On Tuesday, March 18, around 200 opponents of the so-called Religious Freedom Restoration Act, legislation proposed that could allow religion to allow individuals and businesses to use religion as an excuse to discriminate against gay and transgender Georgians, gathered at Liberty Plaza near the state Capitol for a rally.
Faith leaders and business owners spoke at the rally, but the most surprising speaker was Rabbi Joshua Heller of Congregation B’nai Torah in Sandy Springs, who leads one of the largest and most conservative synagogues in Georgia. Rabbi Heller could be one of the most compelling faith leaders yet to oppose the bill. His words, thoughtful and transcendent, speak volumes about the separation of faith and business, and why gay and transgender Georgians deserve to be protected under the law. His words are as follows:
I have chosen to come and stand before and with you today, because I see a wrong being contemplated. I see a wrong being contemplated in the name of God, in the name of people of faith, and I cannot be silent and let that wrong come to pass. Not in my name, not in our name, and not in God’s name.
I stand here today, knowing that there are voices in our Jewish tradition and our community that debate, sometimes stridently, questions of gender and sexuality, questions that begin in Leviticus – and I’ve read those passages of Leviticus. But I have also read Leviticus 19:18, that says, ‘V’ahavta l’reacha camocha’ – ‘Love your neighbor as yourself.’ And I’ve read Leviticus 25:17: ‘Lo tonu ish et amito’ – ‘Do not oppress your neighbor.’
And I can be no less serious about those verses than any other in the Scripture that I hold dear.
And so when I see someone citing Judaism, citing the holy Torah, to exclude people from our larger society, to impede human beings trying to live in dignity, I must say: Not in my name, not in our name, not in God’s name.
People of faith may, and indeed, must decide how to observe in their homes, even who to include and exclude in their own houses of worship, in their own places of religious study. But in a society where faith is the litmus test to decide who may live among us as neighbors, who may work at or patronize our places of business, then we are all at risk. Not just gays and lesbians, but Jews and Christians alike.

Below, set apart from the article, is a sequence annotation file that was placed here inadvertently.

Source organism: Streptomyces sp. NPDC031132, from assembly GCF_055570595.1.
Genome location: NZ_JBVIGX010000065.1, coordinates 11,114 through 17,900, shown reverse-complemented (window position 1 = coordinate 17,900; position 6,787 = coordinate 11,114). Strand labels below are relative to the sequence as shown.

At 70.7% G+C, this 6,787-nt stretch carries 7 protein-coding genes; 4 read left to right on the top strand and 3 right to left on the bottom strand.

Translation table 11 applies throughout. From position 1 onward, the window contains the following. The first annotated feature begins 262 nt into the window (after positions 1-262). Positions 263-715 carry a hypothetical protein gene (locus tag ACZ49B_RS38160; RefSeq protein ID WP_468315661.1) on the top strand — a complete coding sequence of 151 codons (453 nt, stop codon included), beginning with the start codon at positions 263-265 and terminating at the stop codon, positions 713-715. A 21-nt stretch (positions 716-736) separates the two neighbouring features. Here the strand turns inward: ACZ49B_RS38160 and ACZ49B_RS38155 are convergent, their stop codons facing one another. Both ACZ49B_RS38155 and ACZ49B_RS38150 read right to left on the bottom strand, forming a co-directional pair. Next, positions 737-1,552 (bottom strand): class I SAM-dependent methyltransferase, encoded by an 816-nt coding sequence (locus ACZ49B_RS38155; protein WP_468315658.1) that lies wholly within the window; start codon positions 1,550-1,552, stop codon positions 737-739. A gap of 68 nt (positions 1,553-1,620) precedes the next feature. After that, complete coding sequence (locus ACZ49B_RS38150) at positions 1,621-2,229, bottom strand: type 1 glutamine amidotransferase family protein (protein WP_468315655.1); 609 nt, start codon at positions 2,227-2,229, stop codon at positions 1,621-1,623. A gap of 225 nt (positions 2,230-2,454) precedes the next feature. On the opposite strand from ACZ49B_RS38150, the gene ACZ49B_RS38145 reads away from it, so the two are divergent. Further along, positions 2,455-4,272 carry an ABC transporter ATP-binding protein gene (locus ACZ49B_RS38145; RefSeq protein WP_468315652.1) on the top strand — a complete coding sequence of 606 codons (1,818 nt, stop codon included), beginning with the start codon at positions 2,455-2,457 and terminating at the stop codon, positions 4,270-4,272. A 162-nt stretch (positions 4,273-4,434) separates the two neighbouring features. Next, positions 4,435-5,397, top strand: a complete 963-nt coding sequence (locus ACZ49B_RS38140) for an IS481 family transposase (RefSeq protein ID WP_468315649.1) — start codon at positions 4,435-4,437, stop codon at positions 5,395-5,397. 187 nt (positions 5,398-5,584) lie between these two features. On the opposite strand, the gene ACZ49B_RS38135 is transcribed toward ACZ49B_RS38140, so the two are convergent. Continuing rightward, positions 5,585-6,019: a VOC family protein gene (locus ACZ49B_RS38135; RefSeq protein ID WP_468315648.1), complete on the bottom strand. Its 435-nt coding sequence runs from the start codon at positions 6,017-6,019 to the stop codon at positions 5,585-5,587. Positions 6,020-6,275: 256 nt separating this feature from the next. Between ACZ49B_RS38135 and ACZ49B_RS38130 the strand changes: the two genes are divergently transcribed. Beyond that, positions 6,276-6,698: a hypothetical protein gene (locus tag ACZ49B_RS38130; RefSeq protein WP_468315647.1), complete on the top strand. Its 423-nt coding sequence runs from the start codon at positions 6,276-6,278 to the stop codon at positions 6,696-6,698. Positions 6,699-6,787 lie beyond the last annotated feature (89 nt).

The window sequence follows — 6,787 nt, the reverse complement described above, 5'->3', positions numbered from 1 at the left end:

And I say no—not in my name, not in our name, not in God’s name.
As Jews, we do not have the hubris to impose our faith traditions on a larger society—a quilt of so many colors and beliefs and understandings. We do not ask those with whom we come into contact [to] conform to structures of Jewish law. I have never demanded that the Bulldogs in Athens not handle a pigskin on the Sabbath.”
To the contrary, though, there is a principle of dina d’malchuta dina– that the law of the land must be respected when it protects justly. And the law of the land in our state must protect all—Jew and Gentile, gay and straight alike.
And so, I speak now to those who are not here—people who are people of faith. People who believe deeply in the power of the Bible, I ask you to contemplate: Will you choose one set of verses over another?
And I say—I ask, that the people of faith and conscience reject this law, which would provide cover for hatred and discrimination, under a false flag of faith. People who are committed to their faith traditions should oppose this bill, not despite their faith, but because of it. And they should say: Not in my name, not in our name, not in God’s name.
Opposing words from such a distinguished faith leader could have a strong impact on building opposition to RFRA. Rabbi Heller’s words reflect the strong faith tradition of the Golden Rule—that we should do unto others as we would have them do unto us.